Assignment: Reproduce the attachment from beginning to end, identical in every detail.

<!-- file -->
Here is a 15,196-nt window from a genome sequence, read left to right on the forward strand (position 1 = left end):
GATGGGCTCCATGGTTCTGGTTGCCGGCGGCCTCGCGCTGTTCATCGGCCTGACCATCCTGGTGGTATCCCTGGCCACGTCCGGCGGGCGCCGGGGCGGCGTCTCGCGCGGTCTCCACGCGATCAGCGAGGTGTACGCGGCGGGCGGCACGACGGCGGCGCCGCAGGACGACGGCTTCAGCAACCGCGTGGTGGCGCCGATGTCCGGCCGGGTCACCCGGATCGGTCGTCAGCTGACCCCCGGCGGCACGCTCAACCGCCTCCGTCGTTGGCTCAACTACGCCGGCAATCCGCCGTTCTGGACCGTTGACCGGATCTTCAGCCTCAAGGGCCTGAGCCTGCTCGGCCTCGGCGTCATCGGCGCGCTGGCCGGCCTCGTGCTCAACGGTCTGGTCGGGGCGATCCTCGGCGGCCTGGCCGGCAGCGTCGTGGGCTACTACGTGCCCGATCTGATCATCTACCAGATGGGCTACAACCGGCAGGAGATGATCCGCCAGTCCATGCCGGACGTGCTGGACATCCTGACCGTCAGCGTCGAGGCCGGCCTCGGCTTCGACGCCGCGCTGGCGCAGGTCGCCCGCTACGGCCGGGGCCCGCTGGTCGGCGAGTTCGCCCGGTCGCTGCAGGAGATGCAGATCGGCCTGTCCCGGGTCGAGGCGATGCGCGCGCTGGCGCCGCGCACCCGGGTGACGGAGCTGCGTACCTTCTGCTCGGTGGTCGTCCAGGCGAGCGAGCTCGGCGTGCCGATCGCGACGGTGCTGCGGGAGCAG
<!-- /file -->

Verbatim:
Here is a 15,196-nt window from a genome sequence, read left to right on the forward strand (position 1 = left end):
GATGGGCTCCATGGTTCTGGTTGCCGGCGGCCTCGCGCTGTTCATCGGCCTGACCATCCTGGTGGTATCCCTGGCCACGTCCGGCGGGCGCCGGGGCGGCGTCTCGCGCGGTCTCCACGCGATCAGCGAGGTGTACGCGGCGGGCGGCACGACGGCGGCGCCGCAGGACGACGGCTTCAGCAACCGCGTGGTGGCGCCGATGTCCGGCCGGGTCACCCGGATCGGTCGTCAGCTGACCCCCGGCGGCACGCTCAACCGCCTCCGTCGTTGGCTCAACTACGCCGGCAATCCGCCGTTCTGGACCGTTGACCGGATCTTCAGCCTCAAGGGCCTGAGCCTGCTCGGCCTCGGCGTCATCGGCGCGCTGGCCGGCCTCGTGCTCAACGGTCTGGTCGGGGCGATCCTCGGCGGCCTGGCCGGCAGCGTCGTGGGCTACTACGTGCCCGATCTGATCATCTACCAGATGGGCTACAACCGGCAGGAGATGATCCGCCAGTCCATGCCGGACGTGCTGGACATCCTGACCGTCAGCGTCGAGGCCGGCCTCGGCTTCGACGCCGCGCTGGCGCAGGTCGCCCGCTACGGCCGGGGCCCGCTGGTCGGCGAGTTCGCCCGGTCGCTGCAGGAGATGCAGATCGGCCTGTCCCGGGTCGAGGCGATGCGCGCGCTGGCGCCGCGCACCCGGGTGACGGAGCTGCGTACCTTCTGCTCGGTGGTCGTCCAGGCGAGCGAGCTCGGCGTGCCGATCGCGACGGTGCTGCGGGAGCAG